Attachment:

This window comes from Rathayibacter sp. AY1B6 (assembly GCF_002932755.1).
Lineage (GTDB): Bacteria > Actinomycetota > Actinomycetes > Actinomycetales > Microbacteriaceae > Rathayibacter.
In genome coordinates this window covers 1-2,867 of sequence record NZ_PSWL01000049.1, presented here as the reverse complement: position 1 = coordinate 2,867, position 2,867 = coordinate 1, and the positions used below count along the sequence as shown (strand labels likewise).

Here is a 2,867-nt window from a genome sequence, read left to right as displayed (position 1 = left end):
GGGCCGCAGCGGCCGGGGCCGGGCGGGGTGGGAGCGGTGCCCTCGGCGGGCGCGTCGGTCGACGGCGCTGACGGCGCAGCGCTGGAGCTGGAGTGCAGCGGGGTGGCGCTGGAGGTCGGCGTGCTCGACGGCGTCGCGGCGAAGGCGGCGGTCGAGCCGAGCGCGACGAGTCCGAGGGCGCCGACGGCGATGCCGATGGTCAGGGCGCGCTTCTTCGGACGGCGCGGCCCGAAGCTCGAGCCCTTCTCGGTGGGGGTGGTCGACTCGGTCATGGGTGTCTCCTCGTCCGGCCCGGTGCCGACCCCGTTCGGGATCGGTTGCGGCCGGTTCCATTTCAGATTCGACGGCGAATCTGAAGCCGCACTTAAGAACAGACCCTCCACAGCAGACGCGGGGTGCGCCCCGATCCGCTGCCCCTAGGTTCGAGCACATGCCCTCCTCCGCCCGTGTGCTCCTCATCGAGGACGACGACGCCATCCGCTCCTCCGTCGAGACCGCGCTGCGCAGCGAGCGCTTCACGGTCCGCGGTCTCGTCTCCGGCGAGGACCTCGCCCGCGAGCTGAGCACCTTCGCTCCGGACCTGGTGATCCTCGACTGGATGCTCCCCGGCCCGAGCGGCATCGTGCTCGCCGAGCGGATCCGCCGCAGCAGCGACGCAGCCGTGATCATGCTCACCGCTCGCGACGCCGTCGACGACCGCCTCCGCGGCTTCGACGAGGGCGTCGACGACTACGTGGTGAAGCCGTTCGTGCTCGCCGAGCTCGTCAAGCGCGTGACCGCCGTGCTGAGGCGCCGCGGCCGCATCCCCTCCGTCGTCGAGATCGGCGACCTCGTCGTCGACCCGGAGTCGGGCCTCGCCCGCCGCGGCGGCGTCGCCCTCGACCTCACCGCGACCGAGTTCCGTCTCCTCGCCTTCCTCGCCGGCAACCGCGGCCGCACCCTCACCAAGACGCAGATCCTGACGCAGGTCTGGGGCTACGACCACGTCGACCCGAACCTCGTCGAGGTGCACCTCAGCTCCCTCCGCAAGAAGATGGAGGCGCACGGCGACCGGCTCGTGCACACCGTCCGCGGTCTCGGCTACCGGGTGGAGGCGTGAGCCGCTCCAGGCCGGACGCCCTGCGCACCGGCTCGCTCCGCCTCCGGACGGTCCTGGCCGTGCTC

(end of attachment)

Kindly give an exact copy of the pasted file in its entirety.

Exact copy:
This window comes from Rathayibacter sp. AY1B6 (assembly GCF_002932755.1).
Lineage (GTDB): Bacteria > Actinomycetota > Actinomycetes > Actinomycetales > Microbacteriaceae > Rathayibacter.
In genome coordinates this window covers 1-2,867 of sequence record NZ_PSWL01000049.1, presented here as the reverse complement: position 1 = coordinate 2,867, position 2,867 = coordinate 1, and the positions used below count along the sequence as shown (strand labels likewise).

Here is a 2,867-nt window from a genome sequence, read left to right as displayed (position 1 = left end):
GGGCCGCAGCGGCCGGGGCCGGGCGGGGTGGGAGCGGTGCCCTCGGCGGGCGCGTCGGTCGACGGCGCTGACGGCGCAGCGCTGGAGCTGGAGTGCAGCGGGGTGGCGCTGGAGGTCGGCGTGCTCGACGGCGTCGCGGCGAAGGCGGCGGTCGAGCCGAGCGCGACGAGTCCGAGGGCGCCGACGGCGATGCCGATGGTCAGGGCGCGCTTCTTCGGACGGCGCGGCCCGAAGCTCGAGCCCTTCTCGGTGGGGGTGGTCGACTCGGTCATGGGTGTCTCCTCGTCCGGCCCGGTGCCGACCCCGTTCGGGATCGGTTGCGGCCGGTTCCATTTCAGATTCGACGGCGAATCTGAAGCCGCACTTAAGAACAGACCCTCCACAGCAGACGCGGGGTGCGCCCCGATCCGCTGCCCCTAGGTTCGAGCACATGCCCTCCTCCGCCCGTGTGCTCCTCATCGAGGACGACGACGCCATCCGCTCCTCCGTCGAGACCGCGCTGCGCAGCGAGCGCTTCACGGTCCGCGGTCTCGTCTCCGGCGAGGACCTCGCCCGCGAGCTGAGCACCTTCGCTCCGGACCTGGTGATCCTCGACTGGATGCTCCCCGGCCCGAGCGGCATCGTGCTCGCCGAGCGGATCCGCCGCAGCAGCGACGCAGCCGTGATCATGCTCACCGCTCGCGACGCCGTCGACGACCGCCTCCGCGGCTTCGACGAGGGCGTCGACGACTACGTGGTGAAGCCGTTCGTGCTCGCCGAGCTCGTCAAGCGCGTGACCGCCGTGCTGAGGCGCCGCGGCCGCATCCCCTCCGTCGTCGAGATCGGCGACCTCGTCGTCGACCCGGAGTCGGGCCTCGCCCGCCGCGGCGGCGTCGCCCTCGACCTCACCGCGACCGAGTTCCGTCTCCTCGCCTTCCTCGCCGGCAACCGCGGCCGCACCCTCACCAAGACGCAGATCCTGACGCAGGTCTGGGGCTACGACCACGTCGACCCGAACCTCGTCGAGGTGCACCTCAGCTCCCTCCGCAAGAAGATGGAGGCGCACGGCGACCGGCTCGTGCACACCGTCCGCGGTCTCGGCTACCGGGTGGAGGCGTGAGCCGCTCCAGGCCGGACGCCCTGCGCACCGGCTCGCTCCGCCTCCGGACGGTCCTGGCCGTGCTC